Chemical World
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Chemical World

"Chemical World"
Blur-ChemicalWorld.jpg
Single by Blur
from the album Modern Life Is Rubbish
  • "Maggie May" (7")
  • "Es Schmecht", "Young & Lovely", "My Ark" (12")
  • "Never Clever" (live), "Pressure On Julian" (live), "Come Together" (live) (CD1)
  • "Young & Lovely", "Es Schmecht", "My Ark" (CD2)
Released28 June 1993
Format7" vinyl, 12" vinyl, CD
RecordedFeb 1993
GenreBritpop, alternative rock[1]
Length4:02 (UK album version)
3:53 (Radio edit)
3:45 (Reworked/US album version)
6:34 (with "Intermission")
LabelFood
Damon Albarn, Graham Coxon, Alex James, Dave Rowntree
Stephen Street, Blur, Clive Langer, Alan Winstanley, Steve Lovell
Blur singles chronology
"For Tomorrow"
(1993)
"Chemical World"
(1993)
"Sunday Sunday"
(1993)
Music video
"Chemical World" on YouTube

"Chemical World" is a song by English alternative rock band Blur, featured on their second album Modern Life Is Rubbish (1993).

Tracks

The single was released in the UK on 7" and 12" vinyl and two CDs. CD1 and the 12" featured the reworked demo version while CD2 and the 7" featured the Stephen Street version (in edited form on the 7").

The 12" and CD2 feature three exclusive tracks "Young & Lovely", "Es Schmecht" and "My Ark". "Young & Lovely" was hailed as one of the greatest "lost tracks" by Q in 2007.

CD1 features three tracks recorded live at Glastonbury Festival 1992. The song "Never Clever" had not been previously released. It was originally intended as the follow-up to Blur's fourth single, "Popscene". However, the commercial death of "Popscene" prompted those plans to be abandoned. The studio version of "Never Clever" was eventually released on a promo CD to celebrate Food Records' 100th release in 1997.

The 7" vinyl has a cover version of Rod Stewart's "Maggie May", which had been recorded for and was first released on Ruby Trax, a 1992 triple album compilation of cover versions issued by the NME on its 40th birthday. It was also featured on Blur's The Special Collectors Edition in 1994 along with "Es Schmecht".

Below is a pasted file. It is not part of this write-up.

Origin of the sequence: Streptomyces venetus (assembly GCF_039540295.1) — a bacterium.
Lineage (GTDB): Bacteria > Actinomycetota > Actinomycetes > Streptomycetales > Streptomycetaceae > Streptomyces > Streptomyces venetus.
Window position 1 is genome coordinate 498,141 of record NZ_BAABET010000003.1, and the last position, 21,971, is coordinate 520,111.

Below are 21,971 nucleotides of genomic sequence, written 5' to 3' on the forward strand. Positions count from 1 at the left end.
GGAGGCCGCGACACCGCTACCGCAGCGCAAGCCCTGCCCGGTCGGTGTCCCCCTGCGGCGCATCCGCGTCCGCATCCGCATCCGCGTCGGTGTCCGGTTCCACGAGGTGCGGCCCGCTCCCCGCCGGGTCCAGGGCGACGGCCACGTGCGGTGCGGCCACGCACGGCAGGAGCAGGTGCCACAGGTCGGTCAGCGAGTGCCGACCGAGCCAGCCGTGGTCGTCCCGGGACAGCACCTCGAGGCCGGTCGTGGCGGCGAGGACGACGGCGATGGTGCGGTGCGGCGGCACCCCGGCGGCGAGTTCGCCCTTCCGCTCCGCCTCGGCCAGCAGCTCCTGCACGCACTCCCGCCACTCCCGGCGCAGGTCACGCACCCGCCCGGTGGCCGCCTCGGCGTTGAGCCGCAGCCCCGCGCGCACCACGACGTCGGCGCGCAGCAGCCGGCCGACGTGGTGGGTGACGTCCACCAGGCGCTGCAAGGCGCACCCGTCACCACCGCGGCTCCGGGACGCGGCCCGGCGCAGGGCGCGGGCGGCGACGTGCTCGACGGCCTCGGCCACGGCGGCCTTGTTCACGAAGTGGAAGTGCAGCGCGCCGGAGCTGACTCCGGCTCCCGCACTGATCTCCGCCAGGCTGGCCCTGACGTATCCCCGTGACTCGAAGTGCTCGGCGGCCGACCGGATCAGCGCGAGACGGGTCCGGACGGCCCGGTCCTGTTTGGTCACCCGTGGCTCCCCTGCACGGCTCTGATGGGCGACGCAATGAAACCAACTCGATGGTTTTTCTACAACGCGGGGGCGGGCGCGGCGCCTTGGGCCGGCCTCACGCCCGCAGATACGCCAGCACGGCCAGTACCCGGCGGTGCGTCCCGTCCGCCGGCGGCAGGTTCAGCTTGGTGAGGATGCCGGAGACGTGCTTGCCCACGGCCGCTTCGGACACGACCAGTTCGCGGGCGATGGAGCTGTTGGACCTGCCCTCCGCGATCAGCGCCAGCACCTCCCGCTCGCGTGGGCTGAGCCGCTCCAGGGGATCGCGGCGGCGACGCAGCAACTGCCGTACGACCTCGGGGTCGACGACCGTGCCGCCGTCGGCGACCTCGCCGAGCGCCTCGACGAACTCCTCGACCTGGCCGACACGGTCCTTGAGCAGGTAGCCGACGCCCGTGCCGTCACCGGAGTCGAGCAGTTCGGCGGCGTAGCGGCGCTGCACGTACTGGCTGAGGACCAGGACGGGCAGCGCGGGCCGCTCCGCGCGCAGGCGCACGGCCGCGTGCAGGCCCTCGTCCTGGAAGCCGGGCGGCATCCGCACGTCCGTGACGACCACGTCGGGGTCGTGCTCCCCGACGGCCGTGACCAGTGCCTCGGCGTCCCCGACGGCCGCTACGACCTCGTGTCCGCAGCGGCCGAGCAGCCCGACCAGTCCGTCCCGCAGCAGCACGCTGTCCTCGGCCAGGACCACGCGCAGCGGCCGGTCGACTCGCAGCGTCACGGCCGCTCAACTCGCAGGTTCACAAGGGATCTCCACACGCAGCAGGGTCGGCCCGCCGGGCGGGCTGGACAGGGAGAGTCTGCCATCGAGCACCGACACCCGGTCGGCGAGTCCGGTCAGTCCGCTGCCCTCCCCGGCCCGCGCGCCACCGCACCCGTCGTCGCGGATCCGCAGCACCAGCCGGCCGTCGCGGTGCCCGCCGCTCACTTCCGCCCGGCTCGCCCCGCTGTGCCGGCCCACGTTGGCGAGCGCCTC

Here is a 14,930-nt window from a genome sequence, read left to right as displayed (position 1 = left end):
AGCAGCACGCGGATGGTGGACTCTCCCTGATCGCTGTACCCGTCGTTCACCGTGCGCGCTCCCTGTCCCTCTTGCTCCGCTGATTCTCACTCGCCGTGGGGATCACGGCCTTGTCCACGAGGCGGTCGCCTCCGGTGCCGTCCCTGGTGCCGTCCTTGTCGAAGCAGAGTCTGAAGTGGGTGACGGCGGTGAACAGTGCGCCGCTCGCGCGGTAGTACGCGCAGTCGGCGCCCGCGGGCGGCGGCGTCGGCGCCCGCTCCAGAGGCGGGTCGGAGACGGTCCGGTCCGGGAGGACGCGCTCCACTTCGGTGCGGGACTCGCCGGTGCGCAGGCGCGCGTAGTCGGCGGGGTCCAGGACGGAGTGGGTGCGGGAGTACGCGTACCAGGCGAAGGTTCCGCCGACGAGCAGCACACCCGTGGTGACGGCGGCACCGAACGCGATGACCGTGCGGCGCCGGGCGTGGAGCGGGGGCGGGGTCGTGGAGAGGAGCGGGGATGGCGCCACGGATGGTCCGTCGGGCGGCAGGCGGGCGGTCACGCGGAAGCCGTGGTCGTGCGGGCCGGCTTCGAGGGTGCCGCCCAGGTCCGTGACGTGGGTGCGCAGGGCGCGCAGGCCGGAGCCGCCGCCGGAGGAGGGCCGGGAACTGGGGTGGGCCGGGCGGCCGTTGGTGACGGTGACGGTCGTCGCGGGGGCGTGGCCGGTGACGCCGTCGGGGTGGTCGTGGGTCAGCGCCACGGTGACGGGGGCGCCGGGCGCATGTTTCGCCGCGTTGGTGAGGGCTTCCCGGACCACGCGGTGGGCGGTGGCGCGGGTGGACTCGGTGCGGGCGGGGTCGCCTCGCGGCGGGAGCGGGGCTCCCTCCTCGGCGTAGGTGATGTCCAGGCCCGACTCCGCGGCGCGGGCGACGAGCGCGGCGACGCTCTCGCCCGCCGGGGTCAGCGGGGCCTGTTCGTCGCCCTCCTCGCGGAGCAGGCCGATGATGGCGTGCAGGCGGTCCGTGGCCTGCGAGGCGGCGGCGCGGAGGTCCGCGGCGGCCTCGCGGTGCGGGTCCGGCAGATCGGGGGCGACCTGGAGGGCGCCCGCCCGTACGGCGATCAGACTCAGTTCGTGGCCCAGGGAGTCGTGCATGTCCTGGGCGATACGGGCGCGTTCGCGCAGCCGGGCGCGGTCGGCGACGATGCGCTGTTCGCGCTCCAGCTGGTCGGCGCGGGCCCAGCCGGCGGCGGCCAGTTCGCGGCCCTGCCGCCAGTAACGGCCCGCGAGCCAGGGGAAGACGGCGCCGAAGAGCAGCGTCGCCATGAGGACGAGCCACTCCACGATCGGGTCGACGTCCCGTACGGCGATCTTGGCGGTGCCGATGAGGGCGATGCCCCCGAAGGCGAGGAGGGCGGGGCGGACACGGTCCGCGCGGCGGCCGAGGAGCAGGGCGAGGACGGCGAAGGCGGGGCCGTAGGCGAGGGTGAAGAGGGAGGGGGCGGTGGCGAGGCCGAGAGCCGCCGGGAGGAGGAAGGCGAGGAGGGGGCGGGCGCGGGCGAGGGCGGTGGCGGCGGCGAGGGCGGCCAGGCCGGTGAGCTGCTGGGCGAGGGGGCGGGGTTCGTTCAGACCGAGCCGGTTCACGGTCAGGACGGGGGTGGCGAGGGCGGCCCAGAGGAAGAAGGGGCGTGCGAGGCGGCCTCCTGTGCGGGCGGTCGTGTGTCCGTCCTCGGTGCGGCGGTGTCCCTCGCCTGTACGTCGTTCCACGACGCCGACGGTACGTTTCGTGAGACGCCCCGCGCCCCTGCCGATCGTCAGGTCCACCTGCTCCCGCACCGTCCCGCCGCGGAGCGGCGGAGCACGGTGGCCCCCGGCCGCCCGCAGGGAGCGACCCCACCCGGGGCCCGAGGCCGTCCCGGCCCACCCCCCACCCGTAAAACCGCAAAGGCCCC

Release

It was released on 28 June 1993 as the second single from that album, equalling their previous release "For Tomorrow" at number 28 in the UK Singles Charts.[2] In the United States, the song reached number 27 on the Modern Rock Tracks chart, becoming the only single from Modern Life Is Rubbish to chart there.[3]

The song was commissioned by Blur's American record label, SBK Records, to increase the album's appeal for the American market.[4] The first version shown to SBK was a demo produced by the band. It was then re-recorded in a version produced by Stephen Street. This version was used for the UK version of the album but SBK preferred the demo which was 'reworked' by producers Clive Langer and Alan Winstanley and used for the US album. Although originally never labelled as such (with only the producer credits on the sleeves and labels showing which version is used), this version is now known as "Chemical World (Reworked)" which is how it appeared since the 1999 singles box set.

The music video shows the band in a grassy field surrounded by wildlife. On Beavis and Butt-head, when the video was reviewed, Beavis said that he wanted to urinate all over the band and the wildlife, including a snail and Damon Albarn.

"Chemical World" did not appear on the 2000 greatest hits compilation Blur: The Best Of but was included on the 2009 compilation Midlife: A Beginner's Guide to Blur.

Track listings

All music composed by Albarn, Coxon, James and Rowntree. All lyrics composed by Albarn; except where noted.

Personnel

  • "Chemical World" and "Young & Lovely" produced by Stephen Street
  • "Es Schmecht" produced by Blur
  • "My Ark" produced by Blur and John Smith
  • "Maggie May" produced by Steve Lovell
  • "Chemical World" (Reworked) produced by Blur, Clive Langer and Alan Winstanley
  • Damon Albarn: Lead Vocals
  • Graham Coxon: Guitar, Backing Vocals
  • Alex James: Bass Guitar
  • Dave Rowntree: Drums

Charts

Charts (1993) Peak
position
UK Singles Chart[2] 28
US Billboard Modern Rock Tracks[3] 27

References

  1. ^ Stephen Thomas Erlewine. "Modern Life Is Rubbish". AllMusic.
  2. ^ a b "BLUR | Artist". Official Charts. Retrieved 2013.
  3. ^ a b "Blur - Awards". AllMusic. Retrieved 2013.
  4. ^ Cavanagh, David; Stuart Maconie (July-August 1995). "How did they do that?". Select.

External links


  This article uses material from the Wikipedia page available here. It is released under the Creative Commons Attribution-Share-Alike License 3.0.

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